Dear Pope Francis,
Pentecost is hands down one of my favourite feasts in the Liturgical year. I can’t say exactly why, perhaps because I feel so strongly about the gifts of the Spirit that we celebrate in this feast. As someone who didn’t always appreciate her gifts growing up, I now love the fact that the Holy Spirit equips each person uniquely for whatever it is that God has called them to.
I can’t find a date for this quote, but I love it anyway and I think it ties into Pentecost very well. Sometime in the last year or so, in one of your homilies, Pope Francis, you said: “Today we can ask the Holy Spirit to give us all this Apostolic fervor and to give us the grace to be annoying when things are too quiet in the Church, the grace to go out to the outskirts
of life. The Church has so much need of this!…So let us ask the Holy Spirit for this grace of Apostolic zeal, let’s be Christians with apostolic zeal. And if we annoy people, blessed be the Lord.” In some ways I think this is what Pentecost is about, maybe not annoying people, but at the very least getting outside our comfort zone and going to the margins of the Church, and society in general, and making God known there. That’s certainly what the Apostle’s did after that the tongues of fire touched them in the locked room (Acts)
There’s just one thing with this seemingly simple logic of going to the margins, it’s scary to go there. It’s also scary to raise your voice and run the risk of being annoying. I for one don’t necessarily want to be known as ‘Lauren the annoying Catholic girl who only wants to talk about God’, or ‘Lauren the girl who doesn’t know what she’s talking about’. When I think about going to the margins or raising my voice, these fears raise their ugly heads. That’s not to say that I won’t do things even though I’m scared. Starting this blog with Meredith terrified me, actually blogging regularly terrified me, because it forced me to put my thoughts out into the world for others to read.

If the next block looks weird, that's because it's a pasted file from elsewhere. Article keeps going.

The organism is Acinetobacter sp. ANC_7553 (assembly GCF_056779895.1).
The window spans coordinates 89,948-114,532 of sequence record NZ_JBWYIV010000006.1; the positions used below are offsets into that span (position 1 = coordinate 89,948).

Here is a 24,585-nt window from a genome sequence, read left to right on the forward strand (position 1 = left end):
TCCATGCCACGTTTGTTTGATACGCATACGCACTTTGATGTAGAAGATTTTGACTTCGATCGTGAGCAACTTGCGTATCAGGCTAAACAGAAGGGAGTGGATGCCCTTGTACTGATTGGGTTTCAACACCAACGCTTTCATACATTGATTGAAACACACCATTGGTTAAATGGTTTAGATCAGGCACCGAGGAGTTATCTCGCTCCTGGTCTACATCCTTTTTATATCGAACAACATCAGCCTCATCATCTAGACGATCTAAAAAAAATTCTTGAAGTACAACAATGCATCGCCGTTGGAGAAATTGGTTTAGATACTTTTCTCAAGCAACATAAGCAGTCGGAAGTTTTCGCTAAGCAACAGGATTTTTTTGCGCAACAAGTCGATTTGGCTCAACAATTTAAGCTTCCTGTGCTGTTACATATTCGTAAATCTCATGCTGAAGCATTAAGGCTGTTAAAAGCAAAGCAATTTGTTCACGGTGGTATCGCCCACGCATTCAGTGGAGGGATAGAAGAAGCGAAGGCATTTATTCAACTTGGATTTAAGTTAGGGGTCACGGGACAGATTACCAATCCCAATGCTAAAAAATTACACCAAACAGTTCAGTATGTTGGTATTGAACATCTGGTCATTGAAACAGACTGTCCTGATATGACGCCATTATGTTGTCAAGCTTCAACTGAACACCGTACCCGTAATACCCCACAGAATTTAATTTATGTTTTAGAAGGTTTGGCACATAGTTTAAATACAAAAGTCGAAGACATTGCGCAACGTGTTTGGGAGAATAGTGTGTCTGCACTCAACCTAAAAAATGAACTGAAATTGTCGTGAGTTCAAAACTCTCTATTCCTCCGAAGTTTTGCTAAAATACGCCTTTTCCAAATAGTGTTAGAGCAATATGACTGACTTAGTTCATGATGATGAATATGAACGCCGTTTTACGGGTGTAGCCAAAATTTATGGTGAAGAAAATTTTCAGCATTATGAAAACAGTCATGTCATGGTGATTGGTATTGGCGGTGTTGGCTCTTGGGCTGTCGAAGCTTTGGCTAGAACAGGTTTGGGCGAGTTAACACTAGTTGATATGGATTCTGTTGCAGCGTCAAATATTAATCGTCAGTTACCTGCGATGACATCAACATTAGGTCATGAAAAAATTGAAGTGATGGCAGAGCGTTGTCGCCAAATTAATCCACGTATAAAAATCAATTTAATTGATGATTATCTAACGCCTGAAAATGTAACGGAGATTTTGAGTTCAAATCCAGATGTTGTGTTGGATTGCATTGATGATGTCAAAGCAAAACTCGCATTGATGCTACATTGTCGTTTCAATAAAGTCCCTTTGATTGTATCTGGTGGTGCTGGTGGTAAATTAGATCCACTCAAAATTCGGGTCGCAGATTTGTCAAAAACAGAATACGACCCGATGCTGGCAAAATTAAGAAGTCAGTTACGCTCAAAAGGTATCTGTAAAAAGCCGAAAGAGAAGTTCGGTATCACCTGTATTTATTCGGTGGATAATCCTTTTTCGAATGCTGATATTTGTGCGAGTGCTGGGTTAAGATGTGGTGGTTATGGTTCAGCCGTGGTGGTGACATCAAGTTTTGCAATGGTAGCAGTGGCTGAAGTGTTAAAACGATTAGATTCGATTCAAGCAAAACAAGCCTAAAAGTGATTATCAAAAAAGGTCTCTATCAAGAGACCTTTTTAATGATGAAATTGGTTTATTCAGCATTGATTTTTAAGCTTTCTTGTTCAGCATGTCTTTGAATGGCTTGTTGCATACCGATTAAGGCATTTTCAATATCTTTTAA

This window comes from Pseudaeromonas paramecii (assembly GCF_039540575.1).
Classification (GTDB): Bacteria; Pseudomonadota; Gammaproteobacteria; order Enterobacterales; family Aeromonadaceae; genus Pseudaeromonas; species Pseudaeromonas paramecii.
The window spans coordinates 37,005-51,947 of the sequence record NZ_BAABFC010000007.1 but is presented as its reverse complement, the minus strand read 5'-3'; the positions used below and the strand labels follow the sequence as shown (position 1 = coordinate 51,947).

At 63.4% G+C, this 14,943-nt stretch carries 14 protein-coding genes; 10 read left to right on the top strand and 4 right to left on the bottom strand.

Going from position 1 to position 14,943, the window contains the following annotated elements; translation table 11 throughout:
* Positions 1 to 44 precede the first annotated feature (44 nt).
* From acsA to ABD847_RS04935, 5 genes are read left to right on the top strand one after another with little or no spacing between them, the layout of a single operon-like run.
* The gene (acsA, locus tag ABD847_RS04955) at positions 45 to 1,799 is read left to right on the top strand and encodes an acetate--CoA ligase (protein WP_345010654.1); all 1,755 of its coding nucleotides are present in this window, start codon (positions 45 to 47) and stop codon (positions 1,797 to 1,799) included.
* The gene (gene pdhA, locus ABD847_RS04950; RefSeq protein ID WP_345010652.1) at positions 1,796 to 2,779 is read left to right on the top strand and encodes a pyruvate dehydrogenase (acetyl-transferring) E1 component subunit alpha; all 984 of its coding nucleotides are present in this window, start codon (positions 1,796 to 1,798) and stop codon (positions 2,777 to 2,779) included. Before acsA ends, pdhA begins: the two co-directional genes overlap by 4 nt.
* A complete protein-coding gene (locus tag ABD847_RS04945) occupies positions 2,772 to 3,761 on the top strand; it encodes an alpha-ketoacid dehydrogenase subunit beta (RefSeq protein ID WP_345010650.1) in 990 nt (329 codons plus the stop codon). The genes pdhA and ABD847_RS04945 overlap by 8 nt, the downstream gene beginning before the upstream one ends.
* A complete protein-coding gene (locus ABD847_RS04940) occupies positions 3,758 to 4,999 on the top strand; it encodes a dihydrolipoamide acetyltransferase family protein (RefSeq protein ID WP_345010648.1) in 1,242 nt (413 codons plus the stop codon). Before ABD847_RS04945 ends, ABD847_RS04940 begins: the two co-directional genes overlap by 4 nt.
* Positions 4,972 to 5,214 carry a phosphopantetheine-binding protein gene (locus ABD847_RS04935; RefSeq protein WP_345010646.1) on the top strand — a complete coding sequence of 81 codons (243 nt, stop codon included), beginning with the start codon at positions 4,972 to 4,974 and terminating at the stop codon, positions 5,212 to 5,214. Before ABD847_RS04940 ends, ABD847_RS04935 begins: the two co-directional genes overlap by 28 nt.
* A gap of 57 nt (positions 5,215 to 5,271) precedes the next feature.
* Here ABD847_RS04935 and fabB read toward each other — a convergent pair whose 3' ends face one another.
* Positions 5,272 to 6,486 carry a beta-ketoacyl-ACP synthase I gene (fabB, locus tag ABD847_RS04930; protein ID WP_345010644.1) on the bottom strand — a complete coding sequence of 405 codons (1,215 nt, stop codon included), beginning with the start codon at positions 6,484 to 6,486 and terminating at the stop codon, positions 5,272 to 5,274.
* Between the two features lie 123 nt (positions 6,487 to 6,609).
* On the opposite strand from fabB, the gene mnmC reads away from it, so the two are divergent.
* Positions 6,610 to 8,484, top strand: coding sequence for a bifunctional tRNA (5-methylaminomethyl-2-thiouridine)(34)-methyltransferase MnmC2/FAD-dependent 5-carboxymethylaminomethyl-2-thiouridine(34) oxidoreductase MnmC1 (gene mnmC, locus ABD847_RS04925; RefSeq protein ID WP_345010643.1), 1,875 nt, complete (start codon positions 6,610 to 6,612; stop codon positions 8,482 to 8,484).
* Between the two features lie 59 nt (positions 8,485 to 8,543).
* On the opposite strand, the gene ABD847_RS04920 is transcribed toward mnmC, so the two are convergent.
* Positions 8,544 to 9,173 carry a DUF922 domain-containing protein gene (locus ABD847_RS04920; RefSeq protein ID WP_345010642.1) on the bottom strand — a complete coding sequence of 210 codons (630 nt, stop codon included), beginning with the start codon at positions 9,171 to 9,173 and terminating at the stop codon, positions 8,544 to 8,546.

Just as much as Pentecost is about receiving the Holy Spirit, it’s also about overcoming fear (after all, courage is a gift of the Holy Spirit). If my writing is a gift of the Holy Spirit, which I believe it is, then I will write. The words will flow because this is what I’m meant to do: write. Sure, there are dry spells, for instance most of the month of May, but that’s okay. When I’m in the writing-rut, especially when it’s a month long rut, it’s easy to give in to the fear and wonder: maybe this isn’t what I’m meant to be doing, or maybe writing isn’t actually a gift from the Holy Spirit. If I have learned anything in the last two years, it’s that fear does not mean that I should give up. This is precisely the time when I need to push more. In some ways, I need to annoy myself; my optimistic-inner-Lauren needs to dance around and celebrate God’s love, to the annoyance of the pessimistic-inner-Lauren, who wants nothing more to give up, pull the blankets over her head and watch another episode of Once Upon a Time.
The power of the Holy Spirit is exactly what enflames the optimism, to keep working even when things seem dark and pointless. It is the Holy Spirit that helps me to have the courage to keep working at the margins of my life, whether that’s not losing hope in the job search, or when I’m being called to do something terrifies me. There will always be a twinge of fear, but as Ambrose Redmoon said: “Courage is not the absence of fear, but rather the judgement that something else is more important than fear.” Living my faith is definitely more important that fear.
Finding my Apostolic zeal,